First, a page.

While many don’t have issues viewing anime, some Christians may. Christians parents, particularly, may find it difficult to give anime a chance, especially when it conveys ideas and plots that are both foreign and devoid of Christianity. Further difficulties arise depending on one’s perspective when viewing media. However, there are very definitive bridges that can be built between anime and Christian spirituality. Today, Chelsea Machiela, whose work I’ve linked to before, delivers a guest post about bringing together the two.
Anime, over the years, has created quite a reputation for itself. As the brush is painted too wide, and lines blur between happy magic and dark witchcraft, many don’t know what to do about the oncoming wave of an anime-obsessed teen generation. For some, that wave is small and harmless, for others it’s a deadly tsunami.
Legalism also sneaks it’s way into the balance. Many of the things, it concludes, originates from something evil. One must not forget that God can redeem anything as His. Many people have fought a winning battle to prove this.
Although it can sometimes be overlooked, there are many Christian references in anime, if not a complete, blown out exhibit. Just like C.S. Lewis’s “Narnia” series, there are some animes that use nearly the same representation.
In Chrono Crusade, all the main characters are Christian. There are lots of Christian references in the plot.
At times, though, we have to identify it ourselves. (Like, when you think about it, Tohru from Fruits Basket, and Haruhi from Ouran High School Host Club both were talking to their mothers, whom they identified were in Heaven.)
Like most stories, there is a constant battle between good and evil. It’s not anime, but even the famous Lord of the Rings demonstrates this.
Sometimes we can make light of the stories by relating them to Christianity.
- An act of unconditional love or sacrifice can be related to what God has done for us. (Like when the Third Hokage in Naruto sacrifices his soul to stop Orochimaru and save the village.)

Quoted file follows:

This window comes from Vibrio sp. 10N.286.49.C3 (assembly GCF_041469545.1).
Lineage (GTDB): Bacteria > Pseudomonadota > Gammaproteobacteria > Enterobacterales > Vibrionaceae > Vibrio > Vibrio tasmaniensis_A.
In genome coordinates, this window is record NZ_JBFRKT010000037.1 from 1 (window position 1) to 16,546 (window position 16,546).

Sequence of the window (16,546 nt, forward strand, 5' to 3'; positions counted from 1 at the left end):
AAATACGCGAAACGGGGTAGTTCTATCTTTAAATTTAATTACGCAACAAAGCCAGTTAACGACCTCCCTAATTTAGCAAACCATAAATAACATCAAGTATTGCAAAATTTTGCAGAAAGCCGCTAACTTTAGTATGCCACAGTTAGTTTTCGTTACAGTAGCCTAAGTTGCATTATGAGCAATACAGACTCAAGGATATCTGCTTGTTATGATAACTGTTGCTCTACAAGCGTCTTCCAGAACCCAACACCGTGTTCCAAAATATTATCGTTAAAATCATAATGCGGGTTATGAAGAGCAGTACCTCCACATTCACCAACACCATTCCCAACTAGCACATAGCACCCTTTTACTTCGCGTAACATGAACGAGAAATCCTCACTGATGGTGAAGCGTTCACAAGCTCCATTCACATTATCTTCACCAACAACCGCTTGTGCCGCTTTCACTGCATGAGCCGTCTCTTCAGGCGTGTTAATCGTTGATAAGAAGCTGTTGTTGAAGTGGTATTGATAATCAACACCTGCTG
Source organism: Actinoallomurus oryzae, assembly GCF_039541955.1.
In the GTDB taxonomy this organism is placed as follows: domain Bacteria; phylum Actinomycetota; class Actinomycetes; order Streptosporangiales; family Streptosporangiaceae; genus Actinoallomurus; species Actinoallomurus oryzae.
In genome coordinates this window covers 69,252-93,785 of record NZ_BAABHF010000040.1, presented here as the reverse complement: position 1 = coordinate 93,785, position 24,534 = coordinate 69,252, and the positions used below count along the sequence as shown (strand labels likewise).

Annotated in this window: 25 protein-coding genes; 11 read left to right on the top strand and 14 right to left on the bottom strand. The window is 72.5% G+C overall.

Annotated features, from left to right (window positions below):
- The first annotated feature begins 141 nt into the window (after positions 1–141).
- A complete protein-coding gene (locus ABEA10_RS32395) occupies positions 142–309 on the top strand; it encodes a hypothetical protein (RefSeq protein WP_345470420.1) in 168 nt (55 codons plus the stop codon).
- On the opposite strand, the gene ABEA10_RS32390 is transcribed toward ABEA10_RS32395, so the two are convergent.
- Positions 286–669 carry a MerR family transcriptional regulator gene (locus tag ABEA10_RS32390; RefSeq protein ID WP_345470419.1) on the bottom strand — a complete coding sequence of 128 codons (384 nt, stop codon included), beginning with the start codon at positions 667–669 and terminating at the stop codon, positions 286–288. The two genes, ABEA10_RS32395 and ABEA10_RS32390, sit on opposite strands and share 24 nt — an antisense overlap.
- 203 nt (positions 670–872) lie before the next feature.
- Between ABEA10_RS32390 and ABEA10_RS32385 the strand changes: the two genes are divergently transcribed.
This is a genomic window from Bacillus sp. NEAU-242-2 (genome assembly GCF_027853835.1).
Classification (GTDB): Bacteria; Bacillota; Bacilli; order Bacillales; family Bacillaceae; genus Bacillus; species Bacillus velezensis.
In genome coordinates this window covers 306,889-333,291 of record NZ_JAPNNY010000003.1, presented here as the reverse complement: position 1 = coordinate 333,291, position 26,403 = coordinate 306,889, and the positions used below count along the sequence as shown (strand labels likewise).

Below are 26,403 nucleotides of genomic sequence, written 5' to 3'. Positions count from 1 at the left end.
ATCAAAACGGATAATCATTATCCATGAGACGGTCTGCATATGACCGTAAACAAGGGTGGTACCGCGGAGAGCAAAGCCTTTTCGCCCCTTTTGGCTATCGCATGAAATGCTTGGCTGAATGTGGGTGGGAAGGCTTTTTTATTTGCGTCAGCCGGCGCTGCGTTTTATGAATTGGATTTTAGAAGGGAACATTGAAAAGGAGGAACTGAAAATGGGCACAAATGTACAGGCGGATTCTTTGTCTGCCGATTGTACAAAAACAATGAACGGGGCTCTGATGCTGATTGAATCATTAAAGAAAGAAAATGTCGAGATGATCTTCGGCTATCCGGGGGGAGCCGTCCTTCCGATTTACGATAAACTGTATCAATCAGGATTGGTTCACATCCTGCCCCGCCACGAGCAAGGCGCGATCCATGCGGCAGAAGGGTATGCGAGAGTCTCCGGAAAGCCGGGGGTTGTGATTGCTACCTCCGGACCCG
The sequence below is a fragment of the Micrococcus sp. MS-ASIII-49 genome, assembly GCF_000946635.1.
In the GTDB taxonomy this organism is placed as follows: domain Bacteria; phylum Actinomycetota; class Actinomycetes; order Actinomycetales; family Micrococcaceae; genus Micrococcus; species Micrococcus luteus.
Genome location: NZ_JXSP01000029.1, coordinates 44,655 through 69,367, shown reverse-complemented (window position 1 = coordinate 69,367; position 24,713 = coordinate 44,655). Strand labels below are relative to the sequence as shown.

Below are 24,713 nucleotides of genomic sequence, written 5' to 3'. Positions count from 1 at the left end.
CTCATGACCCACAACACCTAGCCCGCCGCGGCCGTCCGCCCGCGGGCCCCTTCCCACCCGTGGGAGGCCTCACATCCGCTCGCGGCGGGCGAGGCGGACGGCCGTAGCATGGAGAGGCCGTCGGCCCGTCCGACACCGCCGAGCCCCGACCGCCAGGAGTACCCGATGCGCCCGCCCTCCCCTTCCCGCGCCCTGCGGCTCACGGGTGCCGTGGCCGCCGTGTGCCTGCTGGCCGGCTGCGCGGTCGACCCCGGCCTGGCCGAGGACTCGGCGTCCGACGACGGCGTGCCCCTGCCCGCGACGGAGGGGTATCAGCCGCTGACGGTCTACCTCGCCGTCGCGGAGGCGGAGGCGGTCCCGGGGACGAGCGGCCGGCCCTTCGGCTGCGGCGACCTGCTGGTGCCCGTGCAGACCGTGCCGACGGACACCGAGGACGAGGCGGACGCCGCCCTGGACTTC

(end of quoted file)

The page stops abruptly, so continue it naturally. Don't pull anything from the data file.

- Wanting to be a friend and role model to an outcast. (Like Tohru from Fruits Basket trying to be a friend to the short-tempered reject, Kyo.)
- And, also, fighting against an inner demon to do the right thing. (Again, in Naruto. Despite his past and his demon, Naruto feels an overwhelming fire to protect those around him, even though they’ve hurt him.)
A good Christian OEL manga to read is Tomo, which is about a Japanese girl, Hana, who comes to America to live with her grandpa. Her grandfather, while teaching her martial arts and the like, also tells her about God. She decides she wants God in her heart as well.
Unbeknownst to them, a secret world is suffering because of a King’s sin. The curse starts turning his subjects, as well as the King, into animals. The King’s attendant, who is evil, is misleading the King every step of the way, making matters worse. As that world starts to interfere with Hana’s, and the danger rises, Hana learns the true meaning of prayer. In a battle of truth and light, she fights to save the world using the sword of the spirit.
Though the story may not be Christian, there are many good lessons to draw from it. Many of these things can be found in the Bible. A word of wisdom from a monk, an undeserving act of love from a stranger….
Our chances to redeem anime have improved. A Bible comic book using the anime style was published a little while ago.
Through people like us, God can redeem Anime, and use it to help others. All we have to do is take the first step, and be an inspiration to others, especially the anime artists themselves. Through this, we can demonstrate how God can use something bad for good.